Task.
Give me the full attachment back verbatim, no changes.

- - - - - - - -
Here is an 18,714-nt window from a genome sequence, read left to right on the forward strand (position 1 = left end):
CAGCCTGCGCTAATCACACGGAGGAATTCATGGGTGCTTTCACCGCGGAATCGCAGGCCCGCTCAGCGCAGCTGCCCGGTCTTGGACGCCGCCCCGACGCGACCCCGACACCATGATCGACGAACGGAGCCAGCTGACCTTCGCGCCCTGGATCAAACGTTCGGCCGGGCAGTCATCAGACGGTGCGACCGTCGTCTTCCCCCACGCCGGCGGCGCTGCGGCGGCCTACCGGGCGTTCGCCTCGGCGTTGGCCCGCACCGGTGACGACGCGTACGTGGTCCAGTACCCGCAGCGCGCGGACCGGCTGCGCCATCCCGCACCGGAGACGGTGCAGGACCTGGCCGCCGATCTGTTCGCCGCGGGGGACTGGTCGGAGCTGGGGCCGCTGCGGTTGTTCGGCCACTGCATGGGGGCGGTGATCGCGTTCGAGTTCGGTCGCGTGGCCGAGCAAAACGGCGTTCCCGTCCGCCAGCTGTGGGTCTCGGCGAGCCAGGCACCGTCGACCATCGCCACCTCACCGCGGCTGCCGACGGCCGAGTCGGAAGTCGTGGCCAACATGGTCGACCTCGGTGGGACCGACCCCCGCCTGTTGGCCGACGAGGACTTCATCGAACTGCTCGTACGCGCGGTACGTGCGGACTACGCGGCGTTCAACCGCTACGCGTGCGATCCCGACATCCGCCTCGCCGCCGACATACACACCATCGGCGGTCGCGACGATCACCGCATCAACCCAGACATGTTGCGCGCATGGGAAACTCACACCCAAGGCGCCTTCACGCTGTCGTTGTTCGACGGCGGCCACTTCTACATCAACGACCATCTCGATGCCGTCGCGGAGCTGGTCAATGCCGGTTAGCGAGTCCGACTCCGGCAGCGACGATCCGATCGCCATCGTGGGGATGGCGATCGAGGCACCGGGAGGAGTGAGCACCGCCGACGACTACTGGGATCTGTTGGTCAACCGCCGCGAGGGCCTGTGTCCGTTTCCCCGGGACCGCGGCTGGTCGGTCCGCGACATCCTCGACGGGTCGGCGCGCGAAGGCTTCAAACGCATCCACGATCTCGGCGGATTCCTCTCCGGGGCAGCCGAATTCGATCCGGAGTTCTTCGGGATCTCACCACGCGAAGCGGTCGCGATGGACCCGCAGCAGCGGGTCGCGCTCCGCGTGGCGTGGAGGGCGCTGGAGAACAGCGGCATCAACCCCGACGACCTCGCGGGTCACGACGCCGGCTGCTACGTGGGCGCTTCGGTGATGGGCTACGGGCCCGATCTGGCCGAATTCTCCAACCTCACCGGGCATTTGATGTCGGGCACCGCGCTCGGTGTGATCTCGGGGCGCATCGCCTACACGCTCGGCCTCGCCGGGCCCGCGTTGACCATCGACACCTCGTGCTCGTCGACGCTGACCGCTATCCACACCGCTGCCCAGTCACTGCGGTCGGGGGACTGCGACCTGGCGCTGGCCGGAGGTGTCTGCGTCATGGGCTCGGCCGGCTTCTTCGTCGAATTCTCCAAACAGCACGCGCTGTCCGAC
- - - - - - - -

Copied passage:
Here is an 18,714-nt window from a genome sequence, read left to right on the forward strand (position 1 = left end):
CAGCCTGCGCTAATCACACGGAGGAATTCATGGGTGCTTTCACCGCGGAATCGCAGGCCCGCTCAGCGCAGCTGCCCGGTCTTGGACGCCGCCCCGACGCGACCCCGACACCATGATCGACGAACGGAGCCAGCTGACCTTCGCGCCCTGGATCAAACGTTCGGCCGGGCAGTCATCAGACGGTGCGACCGTCGTCTTCCCCCACGCCGGCGGCGCTGCGGCGGCCTACCGGGCGTTCGCCTCGGCGTTGGCCCGCACCGGTGACGACGCGTACGTGGTCCAGTACCCGCAGCGCGCGGACCGGCTGCGCCATCCCGCACCGGAGACGGTGCAGGACCTGGCCGCCGATCTGTTCGCCGCGGGGGACTGGTCGGAGCTGGGGCCGCTGCGGTTGTTCGGCCACTGCATGGGGGCGGTGATCGCGTTCGAGTTCGGTCGCGTGGCCGAGCAAAACGGCGTTCCCGTCCGCCAGCTGTGGGTCTCGGCGAGCCAGGCACCGTCGACCATCGCCACCTCACCGCGGCTGCCGACGGCCGAGTCGGAAGTCGTGGCCAACATGGTCGACCTCGGTGGGACCGACCCCCGCCTGTTGGCCGACGAGGACTTCATCGAACTGCTCGTACGCGCGGTACGTGCGGACTACGCGGCGTTCAACCGCTACGCGTGCGATCCCGACATCCGCCTCGCCGCCGACATACACACCATCGGCGGTCGCGACGATCACCGCATCAACCCAGACATGTTGCGCGCATGGGAAACTCACACCCAAGGCGCCTTCACGCTGTCGTTGTTCGACGGCGGCCACTTCTACATCAACGACCATCTCGATGCCGTCGCGGAGCTGGTCAATGCCGGTTAGCGAGTCCGACTCCGGCAGCGACGATCCGATCGCCATCGTGGGGATGGCGATCGAGGCACCGGGAGGAGTGAGCACCGCCGACGACTACTGGGATCTGTTGGTCAACCGCCGCGAGGGCCTGTGTCCGTTTCCCCGGGACCGCGGCTGGTCGGTCCGCGACATCCTCGACGGGTCGGCGCGCGAAGGCTTCAAACGCATCCACGATCTCGGCGGATTCCTCTCCGGGGCAGCCGAATTCGATCCGGAGTTCTTCGGGATCTCACCACGCGAAGCGGTCGCGATGGACCCGCAGCAGCGGGTCGCGCTCCGCGTGGCGTGGAGGGCGCTGGAGAACAGCGGCATCAACCCCGACGACCTCGCGGGTCACGACGCCGGCTGCTACGTGGGCGCTTCGGTGATGGGCTACGGGCCCGATCTGGCCGAATTCTCCAACCTCACCGGGCATTTGATGTCGGGCACCGCGCTCGGTGTGATCTCGGGGCGCATCGCCTACACGCTCGGCCTCGCCGGGCCCGCGTTGACCATCGACACCTCGTGCTCGTCGACGCTGACCGCTATCCACACCGCTGCCCAGTCACTGCGGTCGGGGGACTGCGACCTGGCGCTGGCCGGAGGTGTCTGCGTCATGGGCTCGGCCGGCTTCTTCGTCGAATTCTCCAAACAGCACGCGCTGTCCGAC